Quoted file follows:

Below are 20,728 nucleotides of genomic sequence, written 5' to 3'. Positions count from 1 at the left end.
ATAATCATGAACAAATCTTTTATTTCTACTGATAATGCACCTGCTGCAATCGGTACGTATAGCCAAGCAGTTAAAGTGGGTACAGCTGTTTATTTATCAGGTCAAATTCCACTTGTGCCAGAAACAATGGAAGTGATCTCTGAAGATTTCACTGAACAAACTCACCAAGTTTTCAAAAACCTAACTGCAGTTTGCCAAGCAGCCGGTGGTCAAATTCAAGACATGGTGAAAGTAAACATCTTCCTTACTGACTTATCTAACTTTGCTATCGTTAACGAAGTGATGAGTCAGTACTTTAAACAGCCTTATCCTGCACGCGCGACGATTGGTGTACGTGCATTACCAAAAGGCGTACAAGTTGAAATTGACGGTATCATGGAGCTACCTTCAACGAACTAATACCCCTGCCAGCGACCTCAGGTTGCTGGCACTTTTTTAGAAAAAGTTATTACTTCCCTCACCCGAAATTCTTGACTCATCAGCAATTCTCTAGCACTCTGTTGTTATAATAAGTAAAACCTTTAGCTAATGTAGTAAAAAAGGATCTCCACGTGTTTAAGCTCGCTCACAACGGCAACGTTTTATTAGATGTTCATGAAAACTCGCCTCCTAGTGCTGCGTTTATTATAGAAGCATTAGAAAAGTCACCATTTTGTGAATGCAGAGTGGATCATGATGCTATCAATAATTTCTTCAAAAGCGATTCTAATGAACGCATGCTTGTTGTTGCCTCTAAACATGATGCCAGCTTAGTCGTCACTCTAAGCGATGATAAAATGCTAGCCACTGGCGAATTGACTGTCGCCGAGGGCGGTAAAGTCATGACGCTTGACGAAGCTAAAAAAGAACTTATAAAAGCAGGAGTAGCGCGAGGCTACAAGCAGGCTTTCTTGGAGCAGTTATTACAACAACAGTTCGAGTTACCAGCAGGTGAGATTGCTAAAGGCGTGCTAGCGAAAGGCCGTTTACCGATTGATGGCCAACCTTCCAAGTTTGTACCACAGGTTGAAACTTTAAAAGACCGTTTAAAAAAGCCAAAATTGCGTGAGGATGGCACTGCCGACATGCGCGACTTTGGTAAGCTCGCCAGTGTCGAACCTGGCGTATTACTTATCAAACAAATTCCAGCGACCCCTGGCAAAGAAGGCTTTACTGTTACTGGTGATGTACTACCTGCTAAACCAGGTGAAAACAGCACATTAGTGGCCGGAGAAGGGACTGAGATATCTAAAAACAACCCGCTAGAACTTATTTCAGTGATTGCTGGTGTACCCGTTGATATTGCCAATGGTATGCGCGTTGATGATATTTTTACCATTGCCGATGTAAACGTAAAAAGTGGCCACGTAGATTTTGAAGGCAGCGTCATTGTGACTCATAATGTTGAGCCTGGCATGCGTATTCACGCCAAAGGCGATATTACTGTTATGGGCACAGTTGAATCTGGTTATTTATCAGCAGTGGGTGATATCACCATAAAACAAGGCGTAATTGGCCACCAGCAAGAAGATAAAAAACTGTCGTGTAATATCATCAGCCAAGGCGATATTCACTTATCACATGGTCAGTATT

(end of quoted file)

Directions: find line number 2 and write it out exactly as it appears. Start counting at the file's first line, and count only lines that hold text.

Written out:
ATAATCATGAACAAATCTTTTATTTCTACTGATAATGCACCTGCTGCAATCGGTACGTATAGCCAAGCAGTTAAAGTGGGTACAGCTGTTTATTTATCAGGTCAAATTCCACTTGTGCCAGAAACAATGGAAGTGATCTCTGAAGATTTCACTGAACAAACTCACCAAGTTTTCAAAAACCTAACTGCAGTTTGCCAAGCAGCCGGTGGTCAAATTCAAGACATGGTGAAAGTAAACATCTTCCTTACTGACTTATCTAACTTTGCTATCGTTAACGAAGTGATGAGTCAGTACTTTAAACAGCCTTATCCTGCACGCGCGACGATTGGTGTACGTGCATTACCAAAAGGCGTACAAGTTGAAATTGACGGTATCATGGAGCTACCTTCAACGAACTAATACCCCTGCCAGCGACCTCAGGTTGCTGGCACTTTTTTAGAAAAAGTTATTACTTCCCTCACCCGAAATTCTTGACTCATCAGCAATTCTCTAGCACTCTGTTGTTATAATAAGTAAAACCTTTAGCTAATGTAGTAAAAAAGGATCTCCACGTGTTTAAGCTCGCTCACAACGGCAACGTTTTATTAGATGTTCATGAAAACTCGCCTCCTAGTGCTGCGTTTATTATAGAAGCATTAGAAAAGTCACCATTTTGTGAATGCAGAGTGGATCATGATGCTATCAATAATTTCTTCAAAAGCGATTCTAATGAACGCATGCTTGTTGTTGCCTCTAAACATGATGCCAGCTTAGTCGTCACTCTAAGCGATGATAAAATGCTAGCCACTGGCGAATTGACTGTCGCCGAGGGCGGTAAAGTCATGACGCTTGACGAAGCTAAAAAAGAACTTATAAAAGCAGGAGTAGCGCGAGGCTACAAGCAGGCTTTCTTGGAGCAGTTATTACAACAACAGTTCGAGTTACCAGCAGGTGAGATTGCTAAAGGCGTGCTAGCGAAAGGCCGTTTACCGATTGATGGCCAACCTTCCAAGTTTGTACCACAGGTTGAAACTTTAAAAGACCGTTTAAAAAAGCCAAAATTGCGTGAGGATGGCACTGCCGACATGCGCGACTTTGGTAAGCTCGCCAGTGTCGAACCTGGCGTATTACTTATCAAACAAATTCCAGCGACCCCTGGCAAAGAAGGCTTTACTGTTACTGGTGATGTACTACCTGCTAAACCAGGTGAAAACAGCACATTAGTGGCCGGAGAAGGGACTGAGATATCTAAAAACAACCCGCTAGAACTTATTTCAGTGATTGCTGGTGTACCCGTTGATATTGCCAATGGTATGCGCGTTGATGATATTTTTACCATTGCCGATGTAAACGTAAAAAGTGGCCACGTAGATTTTGAAGGCAGCGTCATTGTGACTCATAATGTTGAGCCTGGCATGCGTATTCACGCCAAAGGCGATATTACTGTTATGGGCACAGTTGAATCTGGTTATTTATCAGCAGTGGGTGATATCACCATAAAACAAGGCGTAATTGGCCACCAGCAAGAAGATAAAAAACTGTCGTGTAATATCATCAGCCAAGGCGATATTCACTTATCACATGGTCAGTATT